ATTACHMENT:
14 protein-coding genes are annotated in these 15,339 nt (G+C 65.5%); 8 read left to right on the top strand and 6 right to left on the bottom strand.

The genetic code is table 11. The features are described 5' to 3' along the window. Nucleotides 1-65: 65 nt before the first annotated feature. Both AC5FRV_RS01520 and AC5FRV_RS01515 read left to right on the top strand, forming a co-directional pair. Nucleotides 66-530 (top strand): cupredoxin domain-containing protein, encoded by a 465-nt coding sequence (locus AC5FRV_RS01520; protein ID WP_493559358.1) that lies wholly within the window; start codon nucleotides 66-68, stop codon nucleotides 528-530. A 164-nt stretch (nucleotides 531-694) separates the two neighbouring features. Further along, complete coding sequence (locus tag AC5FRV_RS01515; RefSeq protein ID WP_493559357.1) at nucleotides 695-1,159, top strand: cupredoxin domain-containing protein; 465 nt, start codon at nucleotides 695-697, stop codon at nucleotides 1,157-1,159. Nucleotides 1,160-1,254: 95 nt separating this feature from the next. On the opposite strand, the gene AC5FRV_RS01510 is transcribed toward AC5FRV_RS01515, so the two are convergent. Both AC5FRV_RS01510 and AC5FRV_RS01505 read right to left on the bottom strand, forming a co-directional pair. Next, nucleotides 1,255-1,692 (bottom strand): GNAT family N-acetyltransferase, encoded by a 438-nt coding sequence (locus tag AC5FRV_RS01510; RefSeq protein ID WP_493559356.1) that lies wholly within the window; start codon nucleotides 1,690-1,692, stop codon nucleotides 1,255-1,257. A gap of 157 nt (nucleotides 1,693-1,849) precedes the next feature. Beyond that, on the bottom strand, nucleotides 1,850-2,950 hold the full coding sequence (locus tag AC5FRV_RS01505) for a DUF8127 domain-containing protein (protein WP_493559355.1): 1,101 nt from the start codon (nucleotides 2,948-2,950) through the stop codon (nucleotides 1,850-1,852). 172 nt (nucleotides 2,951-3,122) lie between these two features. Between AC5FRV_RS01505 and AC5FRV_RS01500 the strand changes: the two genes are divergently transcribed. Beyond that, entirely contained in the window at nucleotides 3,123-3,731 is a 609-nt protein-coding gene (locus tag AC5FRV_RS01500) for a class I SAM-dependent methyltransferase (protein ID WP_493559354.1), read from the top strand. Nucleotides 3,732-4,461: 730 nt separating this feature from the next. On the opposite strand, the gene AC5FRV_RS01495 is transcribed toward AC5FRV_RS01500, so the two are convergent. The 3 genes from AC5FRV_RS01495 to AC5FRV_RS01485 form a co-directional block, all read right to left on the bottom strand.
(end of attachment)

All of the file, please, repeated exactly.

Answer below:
14 protein-coding genes are annotated in these 15,339 nt (G+C 65.5%); 8 read left to right on the top strand and 6 right to left on the bottom strand.

The genetic code is table 11. The features are described 5' to 3' along the window. Nucleotides 1-65: 65 nt before the first annotated feature. Both AC5FRV_RS01520 and AC5FRV_RS01515 read left to right on the top strand, forming a co-directional pair. Nucleotides 66-530 (top strand): cupredoxin domain-containing protein, encoded by a 465-nt coding sequence (locus AC5FRV_RS01520; protein ID WP_493559358.1) that lies wholly within the window; start codon nucleotides 66-68, stop codon nucleotides 528-530. A 164-nt stretch (nucleotides 531-694) separates the two neighbouring features. Further along, complete coding sequence (locus tag AC5FRV_RS01515; RefSeq protein ID WP_493559357.1) at nucleotides 695-1,159, top strand: cupredoxin domain-containing protein; 465 nt, start codon at nucleotides 695-697, stop codon at nucleotides 1,157-1,159. Nucleotides 1,160-1,254: 95 nt separating this feature from the next. On the opposite strand, the gene AC5FRV_RS01510 is transcribed toward AC5FRV_RS01515, so the two are convergent. Both AC5FRV_RS01510 and AC5FRV_RS01505 read right to left on the bottom strand, forming a co-directional pair. Next, nucleotides 1,255-1,692 (bottom strand): GNAT family N-acetyltransferase, encoded by a 438-nt coding sequence (locus tag AC5FRV_RS01510; RefSeq protein ID WP_493559356.1) that lies wholly within the window; start codon nucleotides 1,690-1,692, stop codon nucleotides 1,255-1,257. A gap of 157 nt (nucleotides 1,693-1,849) precedes the next feature. Beyond that, on the bottom strand, nucleotides 1,850-2,950 hold the full coding sequence (locus tag AC5FRV_RS01505) for a DUF8127 domain-containing protein (protein WP_493559355.1): 1,101 nt from the start codon (nucleotides 2,948-2,950) through the stop codon (nucleotides 1,850-1,852). 172 nt (nucleotides 2,951-3,122) lie between these two features. Between AC5FRV_RS01505 and AC5FRV_RS01500 the strand changes: the two genes are divergently transcribed. Beyond that, entirely contained in the window at nucleotides 3,123-3,731 is a 609-nt protein-coding gene (locus tag AC5FRV_RS01500) for a class I SAM-dependent methyltransferase (protein ID WP_493559354.1), read from the top strand. Nucleotides 3,732-4,461: 730 nt separating this feature from the next. On the opposite strand, the gene AC5FRV_RS01495 is transcribed toward AC5FRV_RS01500, so the two are convergent. The 3 genes from AC5FRV_RS01495 to AC5FRV_RS01485 form a co-directional block, all read right to left on the bottom strand.